Mozart: Symphony No. 4 in G minor K. 550
Mozart’s last three symphonies were written in the summer of 1788 and are considered his most mature works, unprecedented in their length and complexity.
The G minor symphony was completed on 25th July and is undoubtedly the most personal and original of the three, although its essential character has remained a matter for debate ever since. Robert Schumann attributed to it a "Grecian lightness and grace", but this might be a serious understatement of it’s expressive force, for an undercurrent of tension is maintained throughout which would perhaps more usually be associated with Beethoven rather than Mozart.
The quiet opening - extremely rare in a classical symphony - could be taken as an example of Schumann’s "lightness and grace"; on the other hand it might be seen to have much greater significance, foeshadowing powerful emotions which surface later in the work, in the incredibly intense slow movement, and in the minuet, a remarkably gloomy affair in which the lightness of the trio appears like a ray of sunshine, as do the brief appearances of the second subject in the finale, which otherwise maintains a stormy outlook.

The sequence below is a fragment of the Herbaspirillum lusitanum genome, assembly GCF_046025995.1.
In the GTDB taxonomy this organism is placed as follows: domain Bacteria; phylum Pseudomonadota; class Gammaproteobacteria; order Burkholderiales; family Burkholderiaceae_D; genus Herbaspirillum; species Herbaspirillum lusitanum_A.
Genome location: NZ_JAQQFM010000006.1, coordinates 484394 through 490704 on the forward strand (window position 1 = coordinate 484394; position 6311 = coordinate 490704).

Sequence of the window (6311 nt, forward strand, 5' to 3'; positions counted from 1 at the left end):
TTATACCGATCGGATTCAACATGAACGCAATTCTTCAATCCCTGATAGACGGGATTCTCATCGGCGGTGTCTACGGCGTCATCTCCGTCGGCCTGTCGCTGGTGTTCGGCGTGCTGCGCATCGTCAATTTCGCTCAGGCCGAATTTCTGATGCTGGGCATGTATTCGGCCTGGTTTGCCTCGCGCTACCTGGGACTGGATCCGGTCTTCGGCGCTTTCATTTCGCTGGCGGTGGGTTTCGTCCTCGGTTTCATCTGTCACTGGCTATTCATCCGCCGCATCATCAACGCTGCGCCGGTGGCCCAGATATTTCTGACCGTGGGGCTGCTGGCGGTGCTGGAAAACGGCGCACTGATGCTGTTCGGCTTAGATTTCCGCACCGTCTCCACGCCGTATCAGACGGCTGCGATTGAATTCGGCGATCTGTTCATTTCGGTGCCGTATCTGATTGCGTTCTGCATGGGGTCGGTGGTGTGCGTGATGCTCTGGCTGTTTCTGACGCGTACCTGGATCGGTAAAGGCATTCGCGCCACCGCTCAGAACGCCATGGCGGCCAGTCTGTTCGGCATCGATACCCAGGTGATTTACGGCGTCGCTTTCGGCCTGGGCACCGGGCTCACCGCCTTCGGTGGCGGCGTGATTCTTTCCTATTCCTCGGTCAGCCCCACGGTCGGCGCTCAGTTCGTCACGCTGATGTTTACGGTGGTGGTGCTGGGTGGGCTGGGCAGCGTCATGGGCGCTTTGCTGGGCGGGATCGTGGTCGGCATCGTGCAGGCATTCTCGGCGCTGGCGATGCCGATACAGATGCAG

Recorded in the Henry Wood Hall, London on 21 & 22 June 1990
Recording Engineer: Philip Hobbs
Producer: John Boyden
English Classical Players
Leader: Alison Kelly
Conducted by Jonathan Brett